What are the sounds you treasure the most? Perhaps a loved one’s voice, a gentle piano melody, or the soft meows of a kitten? Unfortunately, sounds like these can fade away for us as we age. Studies have shown that after the age of 65, one in three adults has difficulties with hearing. This statistic increases to one in two adults after the age of 75. With modern medicine, the life expectancy in developed areas of the world is gradually increasing, meaning that among other potential health issues, many more adults will be susceptible to hearing loss.
Although hearing loss during old age has many possible causes, Dr. Alla Ivanova’s research at the Yale Ear Lab has pinpointed one cause. Using specially bred mice, she linked a form of hearing loss to defective mitochondria in the cochlear region. She also identified an antioxidant-based treatment for this problem.
Mitochondria act as the engine of your ear, always running even when you’re asleep. Just as an engine of a car needs tune-ups, these mitochondria also need proper care and nutrition. To test just how vital these organelles are, Dr. Ivanova created mice with a genetic mitochondrial defect—removing a critical component from the engine. Scientists then measured the hearing ability of the mice over the course of their short lifespan of about 9 months to a year, replicating the aging process of the human body. At five months—equivalent to a young adult— mice with damaged mitochondria had impaired hearing. After a few more months, they couldn’t hear at all.
“Although mitochondria are hurt by excessive noise and toxins normally as you age, in these mice, [Dr. Ivanova] has enhanced the damage that occurs and exposed the relevance of mitochondria towards hearing loss and aging,” Professor Joe Santos-Sacchi of the Yale Ear Lab explained. Using this model, Dr. Ivanova was able to pinpoint exactly how much hearing loss was expected at certain ages when mitochondria are sick.
Dr. Ivanova’s research has focused not just in identifying the role of mitochondria, but also in repairing them when injured. She found that treating the mice with antioxidants, which remove potentially harmful oxidizing chemicals from damaging components of the cell, effectively reduced the strain on mitochondria and allow them to work for much longer—similar to giving a car engine an oil change. The mice that were treated with certain antioxidants, such as N-Acetyl-Cysteine (NAC), did not lose their hearing even as the other mice all became deaf. But unfortunately, just as any number of oil changes wouldn’t fix a broken engine, antioxidants couldn’t restore hearing in mice that were already deaf.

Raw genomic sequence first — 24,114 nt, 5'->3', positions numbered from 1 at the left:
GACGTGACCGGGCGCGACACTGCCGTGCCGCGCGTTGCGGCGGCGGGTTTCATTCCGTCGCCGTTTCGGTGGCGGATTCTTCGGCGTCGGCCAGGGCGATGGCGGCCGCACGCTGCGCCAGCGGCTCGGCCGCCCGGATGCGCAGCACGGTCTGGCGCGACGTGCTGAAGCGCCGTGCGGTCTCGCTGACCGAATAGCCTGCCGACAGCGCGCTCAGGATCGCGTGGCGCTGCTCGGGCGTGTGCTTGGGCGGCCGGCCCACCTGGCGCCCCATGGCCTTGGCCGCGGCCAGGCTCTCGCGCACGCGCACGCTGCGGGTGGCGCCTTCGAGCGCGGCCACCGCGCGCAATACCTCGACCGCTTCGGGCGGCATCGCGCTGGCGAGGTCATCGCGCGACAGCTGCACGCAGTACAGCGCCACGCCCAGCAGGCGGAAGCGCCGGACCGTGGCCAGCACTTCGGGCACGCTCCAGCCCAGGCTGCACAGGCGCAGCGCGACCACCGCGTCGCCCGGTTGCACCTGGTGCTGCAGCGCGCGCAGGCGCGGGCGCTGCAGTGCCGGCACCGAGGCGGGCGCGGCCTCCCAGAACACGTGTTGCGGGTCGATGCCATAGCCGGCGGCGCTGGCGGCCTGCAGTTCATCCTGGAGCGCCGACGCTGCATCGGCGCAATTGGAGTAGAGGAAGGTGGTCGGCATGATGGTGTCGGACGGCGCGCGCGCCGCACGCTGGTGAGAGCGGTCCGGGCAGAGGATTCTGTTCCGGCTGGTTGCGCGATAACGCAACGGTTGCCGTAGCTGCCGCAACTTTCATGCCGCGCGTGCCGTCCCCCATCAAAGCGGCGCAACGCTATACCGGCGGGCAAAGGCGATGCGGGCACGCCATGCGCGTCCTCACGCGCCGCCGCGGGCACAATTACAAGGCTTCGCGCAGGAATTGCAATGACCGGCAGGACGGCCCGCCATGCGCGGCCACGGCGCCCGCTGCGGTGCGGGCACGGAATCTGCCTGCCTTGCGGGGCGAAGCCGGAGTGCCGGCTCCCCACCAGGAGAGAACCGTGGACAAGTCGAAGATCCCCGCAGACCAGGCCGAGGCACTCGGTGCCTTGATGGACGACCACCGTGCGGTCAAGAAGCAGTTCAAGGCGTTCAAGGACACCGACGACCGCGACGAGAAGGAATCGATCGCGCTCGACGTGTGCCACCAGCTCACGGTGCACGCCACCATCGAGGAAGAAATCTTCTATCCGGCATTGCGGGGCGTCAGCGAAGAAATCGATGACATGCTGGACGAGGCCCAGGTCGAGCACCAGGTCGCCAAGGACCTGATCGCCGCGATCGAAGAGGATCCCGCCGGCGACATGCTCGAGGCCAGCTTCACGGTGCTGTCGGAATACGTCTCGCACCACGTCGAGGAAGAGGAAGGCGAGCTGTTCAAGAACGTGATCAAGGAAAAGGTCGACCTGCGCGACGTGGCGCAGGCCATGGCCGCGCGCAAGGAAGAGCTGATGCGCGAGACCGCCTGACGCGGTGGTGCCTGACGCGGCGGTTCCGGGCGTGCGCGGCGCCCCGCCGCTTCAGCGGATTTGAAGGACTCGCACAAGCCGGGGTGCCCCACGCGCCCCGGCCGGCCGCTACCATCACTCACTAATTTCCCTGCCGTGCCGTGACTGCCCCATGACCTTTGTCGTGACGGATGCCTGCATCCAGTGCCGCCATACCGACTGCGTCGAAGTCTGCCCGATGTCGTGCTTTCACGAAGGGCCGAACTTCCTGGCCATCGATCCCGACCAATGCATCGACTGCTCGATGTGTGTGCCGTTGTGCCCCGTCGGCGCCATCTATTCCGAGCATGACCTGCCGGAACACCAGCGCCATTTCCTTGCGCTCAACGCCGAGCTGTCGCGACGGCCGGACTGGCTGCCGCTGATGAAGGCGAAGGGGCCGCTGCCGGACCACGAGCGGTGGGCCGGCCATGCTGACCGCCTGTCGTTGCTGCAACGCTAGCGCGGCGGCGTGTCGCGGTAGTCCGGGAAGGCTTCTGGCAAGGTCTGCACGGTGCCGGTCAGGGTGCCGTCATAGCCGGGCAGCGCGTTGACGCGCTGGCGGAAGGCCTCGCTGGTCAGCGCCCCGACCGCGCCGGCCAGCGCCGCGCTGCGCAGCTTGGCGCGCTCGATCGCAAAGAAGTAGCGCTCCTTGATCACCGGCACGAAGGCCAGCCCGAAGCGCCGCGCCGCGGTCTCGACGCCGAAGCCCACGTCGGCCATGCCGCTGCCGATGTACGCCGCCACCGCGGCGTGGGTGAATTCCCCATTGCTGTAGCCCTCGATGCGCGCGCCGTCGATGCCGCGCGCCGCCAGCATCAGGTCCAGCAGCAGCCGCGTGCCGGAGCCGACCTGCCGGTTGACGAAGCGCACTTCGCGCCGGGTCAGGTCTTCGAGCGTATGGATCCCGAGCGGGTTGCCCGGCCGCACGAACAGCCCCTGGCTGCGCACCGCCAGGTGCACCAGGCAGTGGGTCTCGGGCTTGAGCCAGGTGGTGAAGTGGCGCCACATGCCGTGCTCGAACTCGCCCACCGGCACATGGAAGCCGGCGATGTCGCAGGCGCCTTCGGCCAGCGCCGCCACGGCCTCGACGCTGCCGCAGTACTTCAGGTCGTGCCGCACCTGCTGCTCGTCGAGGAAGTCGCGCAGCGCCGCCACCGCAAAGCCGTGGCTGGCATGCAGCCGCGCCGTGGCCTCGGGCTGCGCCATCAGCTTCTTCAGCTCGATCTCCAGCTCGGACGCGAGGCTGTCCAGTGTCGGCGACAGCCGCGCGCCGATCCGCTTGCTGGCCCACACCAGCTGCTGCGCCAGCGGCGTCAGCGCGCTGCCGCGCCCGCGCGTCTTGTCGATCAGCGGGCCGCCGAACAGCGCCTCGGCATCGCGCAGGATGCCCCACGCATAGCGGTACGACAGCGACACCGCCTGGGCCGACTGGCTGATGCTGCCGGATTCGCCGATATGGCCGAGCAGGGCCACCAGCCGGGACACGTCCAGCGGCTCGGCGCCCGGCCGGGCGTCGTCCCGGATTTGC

Although naturally occurring antioxidants like NAC are already available over-the-counter at pharmacies, they have not been linked before to preventing mitochondrial mutations that cause age-related hearing loss. Their use in human clinical trials could go a far way in enhancing our hearing and quality of life in old age.
One of the challenges of the experiment was figuring out how much the mice were able to hear. Unlike humans, mice cannot directly tell us how clearly they heard a word or a sound. The researchers utilized a methodology to address this problem based on the fact that our ears are always listening, even when we’re asleep. The mice were first put to sleep using anesthesia. By placing electrodes directly onto the mice’s skulls, they measured electrical signals from the nerve cells triggered by sounds entering their ears. Sounds caused visible peaks in activity within those nerve cells. Afterwards, the researchers could compare the activity graphs to identify and compare hearing loss caused by mitochondria.
Solving the role of mitochondria in the cochlear system of the ear is only part of addressing the causes of age related hearing loss. “The challenge is to separate the neural, immune and cochlear systems and figure out the impact of each component,” Dr. Ivanova said. Her future research will study other effects of these mitochondria in the aging process such as in the onset of Alzheimer’s.
Featured Image: An image of sick mitochondria used in the research with their functions significantly impaired. Image courtesy of Dr. Alla Ivanova